Chaotic fluctuations in population sizes are reduced in metapopulations consisting of several largely independent subpopulations with different reproductive rates.This may suggest that chaotic fluctuations are much stronger in single large economies, or a single completely globalized economy, than in the world economy consisting of national economies that are to a degree separated.
Chaos theory applied to ecology has shown that chaotic fluctuations in population sizes occur when a population exceeds a certain rate of intrinsic population growth. In nature, populations (metapopulations) are often composed of several to many subpopulations, which are largely (not necessarily completely) segregated from each other. Fuzzy chaos modelling, which considers the dynamics of a metapopulation comprised of many subpopulations, shows that the amplitude of chaotic oscillations is reduced in the metapopulation, even though each subpopulation retains the “normal” degree of chaos. Generally, the greater the number of subpopulations, the smaller the oscillations in the metapopulation. Here we examine whether these findings can be applied to economics. Is a single completely globalized economy perhaps more liable to undergo violent market upheavals than a world economy in which national economies have retained some degree of independence?Chaos theory in biologyMay (e.g. 1975 ) and others after him, using the apparently simple nonlinear equation for population growth xt+1= rxt (1- xt) (where xt= size of population of generation t, xt+1= size of population of generation t+1, r = intrinsic rate of population growth), have shown that chaotic ﬂuctuations in the size of populations arise due to high intrinsic (not affected by environmental influences) rates of population growth r. When population growth is low, populations are at equilibrium, reaching a steady-state with a single value of population size. When reproductive rates exceed 3, there are at first 2 quasi-equilibrium values, followed (with increasing reproductive rates) by 4, 8 and 16 quasi-equilibrium points. At rates exceeding r=3.57, population sizes fluctuate chaotically (Figures 1 and 2). These fluctuations seem to be random, but are in fact strictly deterministic. The fluctuations are highly sensitive to initial conditions, i.e. small differences in the initial population size lead to very large differences in future fluctuations, which makes predictions about the future impossible.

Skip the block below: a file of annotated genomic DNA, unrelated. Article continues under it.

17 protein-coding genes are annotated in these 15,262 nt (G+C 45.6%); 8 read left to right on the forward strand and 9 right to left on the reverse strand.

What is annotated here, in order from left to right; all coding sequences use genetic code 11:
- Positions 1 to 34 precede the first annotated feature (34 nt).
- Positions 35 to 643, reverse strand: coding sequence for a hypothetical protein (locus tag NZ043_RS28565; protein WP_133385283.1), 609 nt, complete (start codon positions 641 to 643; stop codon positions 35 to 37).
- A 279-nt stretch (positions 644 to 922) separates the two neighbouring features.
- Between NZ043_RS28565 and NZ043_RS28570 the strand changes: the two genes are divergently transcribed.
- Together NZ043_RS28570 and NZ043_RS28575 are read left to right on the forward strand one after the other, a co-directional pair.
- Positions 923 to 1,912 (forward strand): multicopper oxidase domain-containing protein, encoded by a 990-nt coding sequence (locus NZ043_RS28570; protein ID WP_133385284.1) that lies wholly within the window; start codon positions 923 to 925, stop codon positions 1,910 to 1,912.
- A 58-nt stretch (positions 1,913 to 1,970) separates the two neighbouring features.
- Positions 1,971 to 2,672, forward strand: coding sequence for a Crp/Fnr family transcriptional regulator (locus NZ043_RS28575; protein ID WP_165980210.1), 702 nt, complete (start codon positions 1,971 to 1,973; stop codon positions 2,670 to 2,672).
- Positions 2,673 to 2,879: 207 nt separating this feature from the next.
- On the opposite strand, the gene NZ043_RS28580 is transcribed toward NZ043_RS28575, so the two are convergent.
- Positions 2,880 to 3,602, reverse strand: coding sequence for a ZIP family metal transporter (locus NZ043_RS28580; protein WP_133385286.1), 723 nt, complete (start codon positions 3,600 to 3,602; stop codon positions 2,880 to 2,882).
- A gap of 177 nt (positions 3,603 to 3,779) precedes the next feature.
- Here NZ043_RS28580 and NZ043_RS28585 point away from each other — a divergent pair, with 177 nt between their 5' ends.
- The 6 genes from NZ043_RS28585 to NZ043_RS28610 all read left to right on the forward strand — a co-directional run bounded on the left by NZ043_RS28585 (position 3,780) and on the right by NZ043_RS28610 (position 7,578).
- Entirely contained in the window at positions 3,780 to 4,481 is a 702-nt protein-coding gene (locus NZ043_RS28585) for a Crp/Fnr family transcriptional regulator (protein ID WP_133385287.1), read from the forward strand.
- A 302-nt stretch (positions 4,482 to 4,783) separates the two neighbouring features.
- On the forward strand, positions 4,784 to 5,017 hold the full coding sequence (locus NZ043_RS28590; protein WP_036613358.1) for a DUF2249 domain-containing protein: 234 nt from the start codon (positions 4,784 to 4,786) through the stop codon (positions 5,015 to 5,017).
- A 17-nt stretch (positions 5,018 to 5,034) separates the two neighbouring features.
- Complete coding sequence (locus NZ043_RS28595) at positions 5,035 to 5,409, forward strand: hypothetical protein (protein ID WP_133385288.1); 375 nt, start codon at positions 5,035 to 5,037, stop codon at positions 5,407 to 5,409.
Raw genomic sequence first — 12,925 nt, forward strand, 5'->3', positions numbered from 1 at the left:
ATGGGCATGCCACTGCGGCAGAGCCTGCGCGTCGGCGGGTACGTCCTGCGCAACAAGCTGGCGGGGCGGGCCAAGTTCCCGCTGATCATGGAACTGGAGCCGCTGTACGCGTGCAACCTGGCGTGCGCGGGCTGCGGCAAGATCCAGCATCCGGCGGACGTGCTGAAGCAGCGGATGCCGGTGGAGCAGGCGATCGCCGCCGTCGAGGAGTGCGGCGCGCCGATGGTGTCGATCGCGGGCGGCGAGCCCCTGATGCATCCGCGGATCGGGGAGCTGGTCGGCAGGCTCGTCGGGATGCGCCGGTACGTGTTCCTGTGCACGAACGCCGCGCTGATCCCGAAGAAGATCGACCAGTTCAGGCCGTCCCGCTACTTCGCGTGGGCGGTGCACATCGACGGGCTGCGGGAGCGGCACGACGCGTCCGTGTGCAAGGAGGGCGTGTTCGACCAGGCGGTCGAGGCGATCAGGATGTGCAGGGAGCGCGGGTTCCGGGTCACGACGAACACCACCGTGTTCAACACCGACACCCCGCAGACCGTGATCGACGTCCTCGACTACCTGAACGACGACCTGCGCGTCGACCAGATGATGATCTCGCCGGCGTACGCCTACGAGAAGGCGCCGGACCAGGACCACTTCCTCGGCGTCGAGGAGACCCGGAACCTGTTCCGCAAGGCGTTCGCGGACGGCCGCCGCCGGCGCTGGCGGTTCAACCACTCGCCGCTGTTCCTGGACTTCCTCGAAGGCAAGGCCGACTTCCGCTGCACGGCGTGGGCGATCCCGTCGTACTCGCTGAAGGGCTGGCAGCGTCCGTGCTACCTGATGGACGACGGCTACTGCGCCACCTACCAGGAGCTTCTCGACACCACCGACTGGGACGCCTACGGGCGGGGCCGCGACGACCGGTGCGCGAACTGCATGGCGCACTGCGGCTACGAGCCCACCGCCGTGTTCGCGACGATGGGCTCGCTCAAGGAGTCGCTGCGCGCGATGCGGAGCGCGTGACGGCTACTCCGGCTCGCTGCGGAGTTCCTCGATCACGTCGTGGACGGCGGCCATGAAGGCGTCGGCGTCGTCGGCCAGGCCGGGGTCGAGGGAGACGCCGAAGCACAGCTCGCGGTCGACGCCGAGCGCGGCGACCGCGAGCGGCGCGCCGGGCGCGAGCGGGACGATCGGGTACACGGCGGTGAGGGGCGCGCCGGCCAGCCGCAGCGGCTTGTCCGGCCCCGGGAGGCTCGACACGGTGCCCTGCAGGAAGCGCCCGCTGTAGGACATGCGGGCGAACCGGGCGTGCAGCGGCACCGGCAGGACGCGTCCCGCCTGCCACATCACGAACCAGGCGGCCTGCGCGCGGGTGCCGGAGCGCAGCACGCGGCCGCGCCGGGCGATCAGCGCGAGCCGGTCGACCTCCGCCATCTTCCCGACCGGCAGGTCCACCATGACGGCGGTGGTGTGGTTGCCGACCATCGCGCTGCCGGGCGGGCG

Figure 1: Bifurcation diagram for a single population, showing population sizes x (as the proportion of the crowding level 1) plotted against reproductive rates r. Insets show changes of population sizes of populations with selected reproductive rates plotted against time. Note: the population size is at a stable equilibrium with single values of x until a certain value of r (larger than 3) is reached. Beyond this, populations first alternate between two quasi-equilibrium points, then between 4, 8 and 16. At r=3.57 fluctuations in population size become chaotic. Note: x never exceeds the crowding level 1.
Figure 2. As Figure 1, but shown only for r-values above 3.50.
Fuzzy chaos in ecology
Rohde and Rohde (2001 ), using fuzzy chaos modelling, which sums all values of subpopulation sizes at each particular reproductive rate, have shown that chaotic fluctuations are reduced in metapopulations consisting of several largely independent subpopulations with different reproductive rates, although each single subpopulation still undergoes chaotic fluctuations.
Reduction generally increases with increasing numbers of subpopulations. It decreases when subpopulations are selectively weighted, because a few large subpopulations outweigh a large number of smaller ones. The fact that chaos is reduced in the metapopulation is the effect of how chaos is measured: in the metapopulation, individual values are added and chaos in the resulting net population is necessarily suppressed, in spite of the fact that each subpopulation retains the chaos pattern of a single population. The resulting compression of the chaotic band in the metapopulation is entirely a consequence of the fact that fluctuations in the size of subpopulations are out of phase with each other. An example is given in Figure 3, which shows a bifurcation diagram for a metapopulation consisting of 5000 subpopulations (illustrated only for reproductive rates of r=3.50 and larger). Note that the width (amplitude) of the fluctuations, compared with Figures 1 and 2, is significantly reduced except for a few r-values.
Figure 3. Bifurcation diagram for a metapopulation consisting of 5000 subpopulations shown only for r-values above 3.50. Note: chaotic fluctuations above r=3.57 are still apparent, but much compressed. Strong fluctuations are largely restricted to a few values of r (3.63, 3.74, 3.84).
Application of fuzzy chaos modelling to economics